December 15, 2019

Residents speak about local zoning concerns - Daily Leader Extra : Local News

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Residents speak about local zoning concerns

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Posted: Wednesday, November 20, 2019 5:04 pm

Two Madison residents who live in the city's historical district spoke to city commissioners on Monday about zoning issues and changes that some owners of single-family homes in the neighborhood would prefer to see enacted by Madison officials.

During their Nov. 12 meeting, the Madison City Commissioners heard the first readings of changes to municipal zoning laws that would add to regulations concerning duplex dwellings and congregate living.

A Brookings developer is currently working on a project to build duplex dwellings with congregate-living facilities on two lots located near Dakota State University. The duplexes, which are located in Madison's historical district, are designed with separate sleeping areas; however, residents also have some communal living areas in the buildings.

When the developer, Opel Properties of Brookings, initially introduced the idea of building multi-residential housing units on the lots, neighbors attended city meetings and spoke about their concerns that new multi-residential housing would increase the population density and exacerbate parking problems.

The previous single-family, home-style residences on the lots were rented as student housing. In rebuilding on the properties, the developers were proposing student housing, constructed in duplex buildings, for dozens of people.

Bob Sahr, a neighbor, spoke to the commissioners and outlined four points for consideration. Sahr's initial point centered on the city changing its limit of allowing six unrelated adults living in one dwelling to a maximum of three unrelated adults living in a single dwelling.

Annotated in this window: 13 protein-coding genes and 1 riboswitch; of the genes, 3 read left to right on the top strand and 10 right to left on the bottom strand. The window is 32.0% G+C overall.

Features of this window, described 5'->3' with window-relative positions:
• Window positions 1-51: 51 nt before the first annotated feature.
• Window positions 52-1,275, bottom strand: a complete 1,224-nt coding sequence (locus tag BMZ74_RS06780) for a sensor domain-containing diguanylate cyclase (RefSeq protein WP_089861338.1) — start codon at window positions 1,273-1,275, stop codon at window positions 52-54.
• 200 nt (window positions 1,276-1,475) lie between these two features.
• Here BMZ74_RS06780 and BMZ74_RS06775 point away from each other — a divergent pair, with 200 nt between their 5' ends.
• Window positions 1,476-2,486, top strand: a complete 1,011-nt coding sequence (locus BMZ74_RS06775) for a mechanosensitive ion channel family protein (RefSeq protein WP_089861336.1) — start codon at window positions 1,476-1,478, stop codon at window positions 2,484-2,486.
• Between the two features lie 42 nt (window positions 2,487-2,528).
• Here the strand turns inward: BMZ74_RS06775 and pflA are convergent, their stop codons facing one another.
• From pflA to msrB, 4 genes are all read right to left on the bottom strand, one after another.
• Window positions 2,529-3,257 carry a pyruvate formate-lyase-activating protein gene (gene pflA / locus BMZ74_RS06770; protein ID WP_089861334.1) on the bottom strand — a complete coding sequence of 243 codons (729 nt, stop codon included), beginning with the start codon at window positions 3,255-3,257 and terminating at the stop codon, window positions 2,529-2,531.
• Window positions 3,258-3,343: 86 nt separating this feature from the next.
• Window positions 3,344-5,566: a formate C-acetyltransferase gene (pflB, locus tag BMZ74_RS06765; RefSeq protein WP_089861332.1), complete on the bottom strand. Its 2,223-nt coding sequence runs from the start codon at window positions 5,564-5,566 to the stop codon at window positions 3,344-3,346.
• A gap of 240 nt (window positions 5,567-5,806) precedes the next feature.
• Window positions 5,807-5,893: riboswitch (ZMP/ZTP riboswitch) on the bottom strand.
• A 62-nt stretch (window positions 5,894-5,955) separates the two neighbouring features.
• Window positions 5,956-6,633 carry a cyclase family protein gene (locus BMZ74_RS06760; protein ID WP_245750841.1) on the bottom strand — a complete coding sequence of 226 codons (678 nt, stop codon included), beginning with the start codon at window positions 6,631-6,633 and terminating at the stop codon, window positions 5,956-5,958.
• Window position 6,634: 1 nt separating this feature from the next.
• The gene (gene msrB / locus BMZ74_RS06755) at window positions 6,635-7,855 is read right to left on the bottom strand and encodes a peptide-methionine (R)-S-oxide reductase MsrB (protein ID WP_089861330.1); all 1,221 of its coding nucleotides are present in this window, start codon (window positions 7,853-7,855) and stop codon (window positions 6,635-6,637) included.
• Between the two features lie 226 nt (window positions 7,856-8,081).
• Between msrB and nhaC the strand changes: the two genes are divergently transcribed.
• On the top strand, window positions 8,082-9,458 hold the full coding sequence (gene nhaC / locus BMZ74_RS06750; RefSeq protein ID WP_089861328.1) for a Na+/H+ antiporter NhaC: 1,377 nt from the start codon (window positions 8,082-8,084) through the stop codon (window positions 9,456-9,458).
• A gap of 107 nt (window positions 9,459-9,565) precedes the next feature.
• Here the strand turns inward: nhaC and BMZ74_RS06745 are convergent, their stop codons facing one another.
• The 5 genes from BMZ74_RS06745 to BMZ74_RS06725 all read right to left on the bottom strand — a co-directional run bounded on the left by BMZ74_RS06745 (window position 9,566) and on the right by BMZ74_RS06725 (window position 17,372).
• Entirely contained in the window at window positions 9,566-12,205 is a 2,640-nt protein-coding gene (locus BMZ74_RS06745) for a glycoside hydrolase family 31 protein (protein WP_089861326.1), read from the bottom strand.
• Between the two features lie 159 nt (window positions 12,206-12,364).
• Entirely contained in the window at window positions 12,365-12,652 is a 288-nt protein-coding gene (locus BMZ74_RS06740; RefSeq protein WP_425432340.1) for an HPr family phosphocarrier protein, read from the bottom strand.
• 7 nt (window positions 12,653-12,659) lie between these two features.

According to Sahr, the six-person limit would lead to high-density housing that didn't "fit" into the character of Madison's historical district. He pointed out that other cities had enacted three-adult limits.

For his second point, Sahr asked city officials to remove the "split-zoning" enacted on several blocks of N. Egan Ave. near DSU. Sahr pointed out that the east side of several blocks are designated R-60 (zones that include duplex housing) while the west sides are designated R-90 (zones that include single-family residences).

His third point dealt with the ability in the new zoning rules, through a conditional-use permit, for a developer to build up to four congregate dwellings on a lot. That possibility also led to concerns about increased population density in certain Madison neighborhoods.

Sahr's fourth point supported expanded parking requirements so that developers building multi-residential housing -- not family housing -- would provide at least one off-street, vehicle parking space per sleeping area or bedroom.

Tim Tucker, another neighborhood resident, also spoke to the commissioners about enacting a "three unrelated adults" limit on residential housing and ensuring that developers provide enough off-street parking for residents' vehicles. Tucker said that when classes are in session, DSU-related vehicles already fill street parking in the neighborhood.

According to Tucker, people can equate congregate housing with high-density housing where residents are basically renting a room. He proposed that city officials allow congregate-living residences to develop in high-density population areas. Tucker added that for high-density housing in communities, "...typically the city moves that out to the edges."

The city commissioners were scheduled to hear the second readings of changes to zoning ordinances and hold a public hearing during their Nov. 25 meeting. After the second reading, the commissioners can consider approving the changes.

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